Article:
We skipped a few chapters of the Book of Acts to get here. In those chapters, Paul found himself in yet another riot. He was arrested and protected by Roman guards, especially when they realised he was a Roman citizen. He used those rights, and said he wanted to take his case all the way to the Emperor, Caesar.
While he was waiting for that chance, he ended up at a hearing with two powerful leaders – King Agrippa and his local representative, who are trying to figure out if he’s a criminal or someone needing protection, and how to avoid embarrassing themselves by sending him to Caesar without a clear sense of what he’s been arrested for. So, he was given the opportunity to tell his story:
 “I myself was convinced that I ought to do many things in opposing the name of Jesus of Nazareth.  And I did so in Jerusalem. I not only locked up many of the saints in prison after receiving authority from the chief priests, but when they were put to death I cast my vote against them.  And I punished them often in all the synagogues and tried to make them blaspheme, and in raging fury against them I persecuted them even to foreign cities. “In this connection I journeyed to Damascus with the authority and commission of the chief priests.  At midday, O king, I saw on the way a light from heaven, brighter than the sun, that shone around me and those who journeyed with me.  And when we had all fallen to the ground, I heard a voice saying to me in the Hebrew language, ‘Saul, Saul, why are you persecuting me? It is hard for you to kick against the goads.’  And I said, ‘Who are you, Lord?’ And the Lord said, ‘I am Jesus whom you are persecuting.  But rise and stand upon your feet, for I have appeared to you for this purpose, to appoint you as a servant and witness to the things in which you have seen me and to those in which I will appear to you,  delivering you from your people and from the Gentiles—to whom I am sending you  to open their eyes, so that they may turn from darkness to light and from the power of Satan to God, that they may receive forgiveness of sins and a place among those who are sanctified by faith in me.’ (Acts 26:9-18 ESV)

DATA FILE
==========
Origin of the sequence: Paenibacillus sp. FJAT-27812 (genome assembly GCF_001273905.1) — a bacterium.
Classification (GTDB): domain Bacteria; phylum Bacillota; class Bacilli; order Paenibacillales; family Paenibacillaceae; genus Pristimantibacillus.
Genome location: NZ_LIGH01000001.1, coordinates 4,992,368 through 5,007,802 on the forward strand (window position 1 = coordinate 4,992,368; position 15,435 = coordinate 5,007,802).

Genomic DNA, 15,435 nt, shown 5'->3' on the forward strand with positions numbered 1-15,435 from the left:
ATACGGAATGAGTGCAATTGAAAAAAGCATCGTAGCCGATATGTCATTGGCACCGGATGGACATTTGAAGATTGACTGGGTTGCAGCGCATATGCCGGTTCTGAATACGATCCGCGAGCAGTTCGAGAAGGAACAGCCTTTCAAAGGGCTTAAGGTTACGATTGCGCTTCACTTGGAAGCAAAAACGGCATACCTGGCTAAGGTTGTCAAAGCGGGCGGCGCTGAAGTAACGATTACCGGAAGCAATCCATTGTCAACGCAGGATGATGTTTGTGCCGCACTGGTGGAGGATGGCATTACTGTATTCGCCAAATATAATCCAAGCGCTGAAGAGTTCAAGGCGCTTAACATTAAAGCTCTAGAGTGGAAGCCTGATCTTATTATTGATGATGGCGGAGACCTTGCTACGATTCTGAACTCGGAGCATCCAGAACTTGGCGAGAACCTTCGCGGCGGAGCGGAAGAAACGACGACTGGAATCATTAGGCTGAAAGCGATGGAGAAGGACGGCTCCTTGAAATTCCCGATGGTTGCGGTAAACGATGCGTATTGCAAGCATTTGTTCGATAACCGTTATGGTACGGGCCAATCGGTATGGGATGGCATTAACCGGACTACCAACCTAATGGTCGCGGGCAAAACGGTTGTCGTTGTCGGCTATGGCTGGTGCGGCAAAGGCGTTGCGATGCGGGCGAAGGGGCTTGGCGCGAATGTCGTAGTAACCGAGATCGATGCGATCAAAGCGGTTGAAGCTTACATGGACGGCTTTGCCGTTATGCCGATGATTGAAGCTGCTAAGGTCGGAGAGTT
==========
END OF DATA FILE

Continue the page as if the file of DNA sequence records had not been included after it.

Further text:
This is his story of conversion, from violent persecutor of Christians, to peaceful promoter.
It’s this story that gave him commission to bring the good news about Jesus specifically to the Gentiles, the non-Jewish people he could never have associated with before becoming a Christian.
It’s this good news that turns people from darkness, forgives sin, and gives them an eternal relationship with God that transforms and makes them holy.
Question: What strikes you about his speech so far? Is he defending himself, or preaching the same message that got him in trouble?
Meeting with a Group? Your discussion questions are in this week’s Group Study Guide[permalink append=”#comments”]Discuss the Challenge[/permalink]
Two Dates to Remember:
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